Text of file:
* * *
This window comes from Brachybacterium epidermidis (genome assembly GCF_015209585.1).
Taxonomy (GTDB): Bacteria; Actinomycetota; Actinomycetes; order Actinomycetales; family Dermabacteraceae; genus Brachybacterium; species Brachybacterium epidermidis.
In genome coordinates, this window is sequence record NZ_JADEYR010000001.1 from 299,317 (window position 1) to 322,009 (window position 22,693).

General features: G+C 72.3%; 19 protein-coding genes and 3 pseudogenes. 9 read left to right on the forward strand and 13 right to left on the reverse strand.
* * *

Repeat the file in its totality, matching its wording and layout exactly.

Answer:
This window comes from Brachybacterium epidermidis (genome assembly GCF_015209585.1).
Taxonomy (GTDB): Bacteria; Actinomycetota; Actinomycetes; order Actinomycetales; family Dermabacteraceae; genus Brachybacterium; species Brachybacterium epidermidis.
In genome coordinates, this window is sequence record NZ_JADEYR010000001.1 from 299,317 (window position 1) to 322,009 (window position 22,693).

General features: G+C 72.3%; 19 protein-coding genes and 3 pseudogenes. 9 read left to right on the forward strand and 13 right to left on the reverse strand.